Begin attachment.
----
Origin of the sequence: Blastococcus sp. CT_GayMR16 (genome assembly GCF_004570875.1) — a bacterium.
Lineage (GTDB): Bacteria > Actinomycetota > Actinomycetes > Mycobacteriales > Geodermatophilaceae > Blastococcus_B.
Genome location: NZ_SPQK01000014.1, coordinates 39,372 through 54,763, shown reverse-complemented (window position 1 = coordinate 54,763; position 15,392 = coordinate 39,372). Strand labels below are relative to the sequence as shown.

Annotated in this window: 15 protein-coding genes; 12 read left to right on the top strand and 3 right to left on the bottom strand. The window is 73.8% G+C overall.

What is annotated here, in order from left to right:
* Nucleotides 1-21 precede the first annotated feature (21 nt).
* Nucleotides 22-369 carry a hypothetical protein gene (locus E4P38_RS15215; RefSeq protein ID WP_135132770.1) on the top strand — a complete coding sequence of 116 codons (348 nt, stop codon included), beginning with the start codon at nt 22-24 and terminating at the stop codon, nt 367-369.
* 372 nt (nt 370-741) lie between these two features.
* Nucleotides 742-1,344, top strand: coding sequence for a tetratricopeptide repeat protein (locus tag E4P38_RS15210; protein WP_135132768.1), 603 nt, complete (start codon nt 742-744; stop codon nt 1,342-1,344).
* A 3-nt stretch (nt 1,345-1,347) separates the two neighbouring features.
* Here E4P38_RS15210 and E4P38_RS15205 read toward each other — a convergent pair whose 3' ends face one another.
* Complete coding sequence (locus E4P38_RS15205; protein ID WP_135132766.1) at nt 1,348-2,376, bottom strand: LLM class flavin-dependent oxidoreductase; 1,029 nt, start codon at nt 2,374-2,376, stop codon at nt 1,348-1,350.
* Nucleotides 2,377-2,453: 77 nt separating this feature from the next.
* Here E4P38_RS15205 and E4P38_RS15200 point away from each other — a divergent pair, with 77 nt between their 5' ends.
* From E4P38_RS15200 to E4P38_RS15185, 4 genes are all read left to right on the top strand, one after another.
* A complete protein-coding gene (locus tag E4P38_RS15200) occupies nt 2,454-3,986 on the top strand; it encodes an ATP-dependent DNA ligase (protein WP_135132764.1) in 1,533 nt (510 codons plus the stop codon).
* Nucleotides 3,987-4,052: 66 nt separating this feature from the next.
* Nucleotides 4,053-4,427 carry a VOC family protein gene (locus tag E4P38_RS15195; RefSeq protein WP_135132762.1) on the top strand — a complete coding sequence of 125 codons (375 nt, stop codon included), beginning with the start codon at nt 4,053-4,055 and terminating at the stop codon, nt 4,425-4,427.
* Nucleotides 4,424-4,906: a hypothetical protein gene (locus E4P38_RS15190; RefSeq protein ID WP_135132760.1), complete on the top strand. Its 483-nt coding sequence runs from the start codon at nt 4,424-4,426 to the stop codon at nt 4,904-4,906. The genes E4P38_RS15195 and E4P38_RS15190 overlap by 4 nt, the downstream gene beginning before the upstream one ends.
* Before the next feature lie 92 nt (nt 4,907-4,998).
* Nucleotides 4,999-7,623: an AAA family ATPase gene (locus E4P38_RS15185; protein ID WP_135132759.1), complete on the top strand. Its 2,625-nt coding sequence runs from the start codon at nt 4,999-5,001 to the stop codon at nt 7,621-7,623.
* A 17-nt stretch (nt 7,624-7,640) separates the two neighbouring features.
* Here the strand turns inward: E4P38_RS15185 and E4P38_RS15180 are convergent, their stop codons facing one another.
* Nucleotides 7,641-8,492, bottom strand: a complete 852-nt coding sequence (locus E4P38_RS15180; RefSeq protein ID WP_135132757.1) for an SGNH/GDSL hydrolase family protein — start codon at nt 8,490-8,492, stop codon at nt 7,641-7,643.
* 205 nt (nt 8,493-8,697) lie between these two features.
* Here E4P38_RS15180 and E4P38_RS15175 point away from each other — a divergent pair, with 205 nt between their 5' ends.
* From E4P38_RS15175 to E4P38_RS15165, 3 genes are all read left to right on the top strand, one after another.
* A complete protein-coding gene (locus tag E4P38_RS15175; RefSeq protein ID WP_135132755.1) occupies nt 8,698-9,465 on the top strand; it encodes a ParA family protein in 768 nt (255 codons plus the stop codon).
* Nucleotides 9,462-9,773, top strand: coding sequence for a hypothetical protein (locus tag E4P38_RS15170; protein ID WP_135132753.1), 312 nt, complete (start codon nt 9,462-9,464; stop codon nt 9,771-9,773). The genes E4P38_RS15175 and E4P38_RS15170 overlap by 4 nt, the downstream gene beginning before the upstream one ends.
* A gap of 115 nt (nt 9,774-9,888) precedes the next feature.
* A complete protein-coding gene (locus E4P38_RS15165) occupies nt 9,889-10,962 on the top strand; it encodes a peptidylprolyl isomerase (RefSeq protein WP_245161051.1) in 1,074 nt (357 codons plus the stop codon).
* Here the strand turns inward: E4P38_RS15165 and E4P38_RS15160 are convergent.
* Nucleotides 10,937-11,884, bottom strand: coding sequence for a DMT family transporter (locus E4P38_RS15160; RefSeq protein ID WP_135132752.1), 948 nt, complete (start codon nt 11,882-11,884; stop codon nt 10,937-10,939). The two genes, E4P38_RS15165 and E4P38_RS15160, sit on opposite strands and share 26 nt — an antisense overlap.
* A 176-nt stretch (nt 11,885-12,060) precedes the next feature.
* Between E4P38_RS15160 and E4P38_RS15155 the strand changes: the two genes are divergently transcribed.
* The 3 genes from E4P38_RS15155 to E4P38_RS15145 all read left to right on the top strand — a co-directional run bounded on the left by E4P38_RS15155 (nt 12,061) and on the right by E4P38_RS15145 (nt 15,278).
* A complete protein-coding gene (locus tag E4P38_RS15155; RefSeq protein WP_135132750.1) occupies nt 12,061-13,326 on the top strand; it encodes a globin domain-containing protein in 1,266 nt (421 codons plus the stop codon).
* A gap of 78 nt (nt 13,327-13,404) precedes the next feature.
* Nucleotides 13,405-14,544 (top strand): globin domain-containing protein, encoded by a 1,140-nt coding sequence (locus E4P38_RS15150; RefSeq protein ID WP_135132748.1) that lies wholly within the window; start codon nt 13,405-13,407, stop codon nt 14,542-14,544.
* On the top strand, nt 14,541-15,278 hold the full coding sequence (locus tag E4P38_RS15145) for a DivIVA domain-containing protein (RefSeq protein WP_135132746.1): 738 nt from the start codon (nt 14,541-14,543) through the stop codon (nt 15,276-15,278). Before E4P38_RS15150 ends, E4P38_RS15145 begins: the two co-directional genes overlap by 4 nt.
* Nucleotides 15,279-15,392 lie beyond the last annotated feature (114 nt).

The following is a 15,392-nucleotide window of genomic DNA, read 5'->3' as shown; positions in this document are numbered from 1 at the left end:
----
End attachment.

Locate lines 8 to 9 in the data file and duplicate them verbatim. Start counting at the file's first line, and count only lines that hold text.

* 372 nt (nt 370-741) lie between these two features.
* Nucleotides 742-1,344, top strand: coding sequence for a tetratricopeptide repeat protein (locus tag E4P38_RS15210; protein WP_135132768.1), 603 nt, complete (start codon nt 742-744; stop codon nt 1,342-1,344).